And they serve cooked food in the cafe and for take out that is also made in store by chefs
They also offer a wine refill service. You buy a glass litre bottles from them that you then refill, yourself from the large and lovely barrel of wine. At least that was how it used to be but the wine kept going off. Now a member of staff fills your bottle from a huge 15 litre wine box. Not quite plastic free abut still a refill is a refill and the plastic wasn’t in my bin. And there is still some green kudos to be gained it – was organic and cost considerably less to transport it this way.
Would like to see….
I do think that a couple of opportunities have been missed. An Ecover (or similar) refill stand for cleaning products would be nice. But what I would really love to see is a refill milk machine! One of these. They say no customer has ever asked for one! If you are in the area….
They provide paper bags for the dry products and the cutlery used in the deli is compostable. However the packaging for the meat and fish is plastic so you will have to take your own compostable and reusable bags.
Would like to see….
How fantastic if they were to offer compostable packaging for meat and fish.
And wouldn’t it be great if they were to sell reusable cotton bags in the loose food section.
For the rest of the store there was an awful lot of stuff packed in disposable plastic ….but lets not be too picky.
Talking of rubbish, there comes a time in every plastic boycotter life when they look beyond their own bin and start to worry about packaging in the supply chain. This store is trying to manage all its trash in a sustainable way. Only 20 to 30 percent of their waste goes to landfill the rest is recycled and to a lesser extent but when ever possible reused. For example the cardboard boxes the eggs come in are returned to be refilled!
They run waste days to raise awareness days in store for the benefit of both the staff and customers.
Because they have in store chefs, produce that is getting near its sell by date can be used in the kitchens. Surplus food is given to charity. 6 mornings a week Trinity church use it to help feed the vulnerable.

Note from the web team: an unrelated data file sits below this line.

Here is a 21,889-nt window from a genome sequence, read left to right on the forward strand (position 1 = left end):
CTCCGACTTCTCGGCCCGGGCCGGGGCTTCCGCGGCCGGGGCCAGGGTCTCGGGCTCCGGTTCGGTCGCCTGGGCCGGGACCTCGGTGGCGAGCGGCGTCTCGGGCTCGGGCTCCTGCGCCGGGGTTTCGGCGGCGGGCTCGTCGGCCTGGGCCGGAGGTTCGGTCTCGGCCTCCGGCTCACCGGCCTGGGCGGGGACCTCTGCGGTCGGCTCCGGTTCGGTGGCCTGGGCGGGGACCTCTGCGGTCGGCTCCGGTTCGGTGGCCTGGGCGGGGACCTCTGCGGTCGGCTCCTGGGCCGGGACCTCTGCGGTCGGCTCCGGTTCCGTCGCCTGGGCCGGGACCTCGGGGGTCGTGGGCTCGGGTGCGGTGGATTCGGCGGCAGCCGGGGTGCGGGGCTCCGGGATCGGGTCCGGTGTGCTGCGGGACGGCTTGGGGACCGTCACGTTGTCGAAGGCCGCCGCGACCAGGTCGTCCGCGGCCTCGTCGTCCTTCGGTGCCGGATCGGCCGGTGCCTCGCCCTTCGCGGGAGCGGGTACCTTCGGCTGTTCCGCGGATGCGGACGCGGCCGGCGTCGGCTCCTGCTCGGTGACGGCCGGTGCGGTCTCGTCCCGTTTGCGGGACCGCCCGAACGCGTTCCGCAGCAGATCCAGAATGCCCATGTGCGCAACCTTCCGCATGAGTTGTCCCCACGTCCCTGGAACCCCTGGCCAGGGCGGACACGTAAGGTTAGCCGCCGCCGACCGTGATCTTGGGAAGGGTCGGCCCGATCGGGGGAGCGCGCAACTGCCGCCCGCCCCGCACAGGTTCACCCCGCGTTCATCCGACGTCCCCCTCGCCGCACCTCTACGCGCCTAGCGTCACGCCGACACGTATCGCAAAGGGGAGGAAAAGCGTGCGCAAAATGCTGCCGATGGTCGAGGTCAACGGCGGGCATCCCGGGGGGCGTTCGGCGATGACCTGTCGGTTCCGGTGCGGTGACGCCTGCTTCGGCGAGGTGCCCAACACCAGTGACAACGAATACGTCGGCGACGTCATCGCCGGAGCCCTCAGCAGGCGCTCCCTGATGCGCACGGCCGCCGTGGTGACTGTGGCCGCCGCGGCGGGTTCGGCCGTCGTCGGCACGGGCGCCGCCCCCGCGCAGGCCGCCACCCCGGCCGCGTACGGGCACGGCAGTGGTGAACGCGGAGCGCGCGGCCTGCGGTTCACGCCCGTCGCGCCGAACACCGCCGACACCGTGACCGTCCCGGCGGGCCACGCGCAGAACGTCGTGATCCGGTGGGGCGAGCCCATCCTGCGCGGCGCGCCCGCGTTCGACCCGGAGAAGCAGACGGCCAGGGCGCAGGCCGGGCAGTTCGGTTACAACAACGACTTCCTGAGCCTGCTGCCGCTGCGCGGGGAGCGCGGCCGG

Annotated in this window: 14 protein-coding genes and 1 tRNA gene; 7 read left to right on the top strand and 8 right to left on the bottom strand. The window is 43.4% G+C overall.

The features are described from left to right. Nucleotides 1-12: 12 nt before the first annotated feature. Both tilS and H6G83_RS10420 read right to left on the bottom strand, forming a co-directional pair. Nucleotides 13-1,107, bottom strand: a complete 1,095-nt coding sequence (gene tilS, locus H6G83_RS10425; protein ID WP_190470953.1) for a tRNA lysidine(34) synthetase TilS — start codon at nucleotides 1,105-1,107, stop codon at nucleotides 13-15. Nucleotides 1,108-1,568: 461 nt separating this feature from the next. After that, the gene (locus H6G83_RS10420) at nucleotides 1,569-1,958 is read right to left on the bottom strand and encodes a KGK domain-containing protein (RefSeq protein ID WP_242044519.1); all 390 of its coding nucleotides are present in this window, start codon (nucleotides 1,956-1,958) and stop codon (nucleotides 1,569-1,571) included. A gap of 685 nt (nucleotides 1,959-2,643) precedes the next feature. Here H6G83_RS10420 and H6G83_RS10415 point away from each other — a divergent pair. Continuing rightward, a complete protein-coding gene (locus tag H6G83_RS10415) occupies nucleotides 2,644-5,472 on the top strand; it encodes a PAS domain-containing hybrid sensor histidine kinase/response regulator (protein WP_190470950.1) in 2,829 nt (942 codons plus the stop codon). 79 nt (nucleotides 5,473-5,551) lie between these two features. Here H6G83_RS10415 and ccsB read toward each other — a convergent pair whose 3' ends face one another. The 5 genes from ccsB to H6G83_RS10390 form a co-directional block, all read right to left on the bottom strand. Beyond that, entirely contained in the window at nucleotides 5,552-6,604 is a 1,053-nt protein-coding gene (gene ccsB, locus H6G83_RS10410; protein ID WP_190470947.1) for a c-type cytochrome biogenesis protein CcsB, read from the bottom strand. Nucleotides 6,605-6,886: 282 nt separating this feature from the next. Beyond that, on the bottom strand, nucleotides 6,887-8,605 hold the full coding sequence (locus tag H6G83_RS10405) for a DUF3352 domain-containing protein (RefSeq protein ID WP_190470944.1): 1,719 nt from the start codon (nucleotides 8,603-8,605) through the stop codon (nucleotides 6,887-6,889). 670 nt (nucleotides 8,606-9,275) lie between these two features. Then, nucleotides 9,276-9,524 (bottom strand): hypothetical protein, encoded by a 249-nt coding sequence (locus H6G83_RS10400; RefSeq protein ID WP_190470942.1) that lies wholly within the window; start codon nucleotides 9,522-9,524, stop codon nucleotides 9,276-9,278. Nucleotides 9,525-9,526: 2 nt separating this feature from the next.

They will also give you the coffee grounds from the cafe to use as compost.
Now of course your average plastic-refusing hipster, in a store with whole foods in the title, tends to care about a whole range of issues so you will be pleased to know that there are shop policies on everything including
To name a few. Check out the website for the full list.
Again, from a plastic perspective, they acknowledge the potential risk of BPA (considered by many to be a hormone disruptor) found in certain types of plastic. They are developing a fairly stringent response which is well documented on their website to quote To date, we have done more than any other U.S. retailer to inform our customers and take action on the issue. We continue to closely examine the packaging materials used in our stores, and we will continue to search for the safest and most functional packaging materials for our stores. You can find out more from their website.
They are also committed to local producers and recently had a food festival featuring 30 different farmers. They not only label their produce by country of origin but whether it was actually grown locally. Nice touch.
I could write a lot more on this subject and I really am not doing justice to Renatas wonderfully informative tour but I don’t want to go too far off subject or make you think I am in receipt of payment. But I am genuinely impressed with this store and their attempts to tackle some of the issues surrounding food production, packaging and marketing. Because whatever you think of supermarkets, they have a hugely important role to play in our society so it is important that they play it well.
Would like to see…. one in Huddersfield.
Other supermarkets take some of these ideas on board.